Suspending disbelief gives a story a better sense of self. In any genre, that’s the one thing authors need the most to tell a story.
I hate destiny. Not heroes. Not villains. Destiny. That unseen, guiding force of the universe that dictates the way of things. It’s annoying.
There are two schools of thought when it comes to magic: Does it act as part of, or separate from, its environment?
When you hear the term “Speculative Fiction” what comes to mind? Spaceships? Monsters? Wizards? Speculative Fiction is all of those things (and more)! But what, exactly, is it?
Here’s a question for you: If you have a ship, and you replace everything about that ship (planks, nails, canvas, oars, etc.) is it still the same ship? Likewise, if you have an idea, and you replace everything about that idea . . . is it the same idea?
When you think about the word, space, what comes to mind? For me, it’s the inky blackness that our planet moves through every hour and second. (If that’s a little dramatic, bear with me.) Space is big. Really big. So big we had to invent a word for all that empty space. And somehow, in the middle of all that emptiness, science fiction capitalizes on stories about interstellar travel and galactic intrigue while everyone back on Earth stays more or less the same as when our heroes left. (Not possible, due to time dilation. Thanks, relativity!) Which leads all science … Read More
As a writer, I’ve always been interested in what happened next. So interested, in fact, that I knew — absolutely knew — that plot was the thing that all stories were built around.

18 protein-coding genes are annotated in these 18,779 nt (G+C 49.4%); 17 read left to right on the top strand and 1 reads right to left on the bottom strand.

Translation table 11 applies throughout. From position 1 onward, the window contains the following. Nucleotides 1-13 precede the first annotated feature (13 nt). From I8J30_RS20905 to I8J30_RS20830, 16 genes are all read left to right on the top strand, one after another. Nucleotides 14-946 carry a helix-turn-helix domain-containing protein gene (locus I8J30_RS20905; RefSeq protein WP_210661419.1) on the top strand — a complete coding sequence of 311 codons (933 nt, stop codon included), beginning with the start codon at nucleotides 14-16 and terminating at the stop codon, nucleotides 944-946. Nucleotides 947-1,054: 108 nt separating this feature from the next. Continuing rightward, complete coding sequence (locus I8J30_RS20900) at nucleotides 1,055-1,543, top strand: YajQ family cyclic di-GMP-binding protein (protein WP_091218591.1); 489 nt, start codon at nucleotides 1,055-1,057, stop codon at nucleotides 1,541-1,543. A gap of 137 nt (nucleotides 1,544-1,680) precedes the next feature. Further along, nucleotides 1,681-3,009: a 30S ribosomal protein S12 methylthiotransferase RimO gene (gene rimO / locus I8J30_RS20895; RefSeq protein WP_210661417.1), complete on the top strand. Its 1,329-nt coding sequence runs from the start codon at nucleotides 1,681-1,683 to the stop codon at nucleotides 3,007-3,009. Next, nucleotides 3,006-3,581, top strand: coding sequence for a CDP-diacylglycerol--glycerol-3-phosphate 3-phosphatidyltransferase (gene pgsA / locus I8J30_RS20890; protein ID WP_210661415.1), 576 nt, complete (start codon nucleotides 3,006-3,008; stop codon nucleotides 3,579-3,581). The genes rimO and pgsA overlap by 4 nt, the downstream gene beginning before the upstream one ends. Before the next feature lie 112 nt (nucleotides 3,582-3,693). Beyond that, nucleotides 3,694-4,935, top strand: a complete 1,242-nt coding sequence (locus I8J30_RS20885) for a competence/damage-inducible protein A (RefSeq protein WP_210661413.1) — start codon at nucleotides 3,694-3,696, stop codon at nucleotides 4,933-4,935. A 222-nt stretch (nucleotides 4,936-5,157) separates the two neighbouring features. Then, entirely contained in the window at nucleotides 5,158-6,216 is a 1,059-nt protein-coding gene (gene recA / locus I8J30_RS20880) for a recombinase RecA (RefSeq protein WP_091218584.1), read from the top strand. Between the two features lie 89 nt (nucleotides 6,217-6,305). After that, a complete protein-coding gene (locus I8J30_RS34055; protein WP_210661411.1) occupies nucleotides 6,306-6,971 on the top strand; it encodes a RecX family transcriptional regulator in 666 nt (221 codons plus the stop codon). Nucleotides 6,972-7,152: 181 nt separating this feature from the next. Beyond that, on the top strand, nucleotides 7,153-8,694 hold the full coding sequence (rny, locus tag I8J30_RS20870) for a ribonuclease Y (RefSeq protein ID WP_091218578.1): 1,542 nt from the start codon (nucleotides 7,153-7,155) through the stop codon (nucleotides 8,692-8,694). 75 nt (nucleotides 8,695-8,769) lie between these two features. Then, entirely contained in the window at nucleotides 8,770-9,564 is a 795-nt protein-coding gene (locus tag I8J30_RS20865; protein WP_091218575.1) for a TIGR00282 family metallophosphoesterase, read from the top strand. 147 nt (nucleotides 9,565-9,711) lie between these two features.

Let’s face it: In the face of new media, writing is a hard sell. Your words are competing with flashing lights, cool explosions, awesome sound design, compelling narratives, and the fact that reading is a more demanding hobby that most other leisure activities. And now, the Internet is basically a black hole from which no time can escape.
So what does writing have going for it?
Getting started in fiction is a tricky thing. Creating a believable plot, lovable characters, and a realistic world is more than the sum total of life experience and hearsay. If you’ve got an idea in your head that you just need to get out, it might seem as simple as pulling out a piece of paper, calling it Page One, and starting your first chapter.
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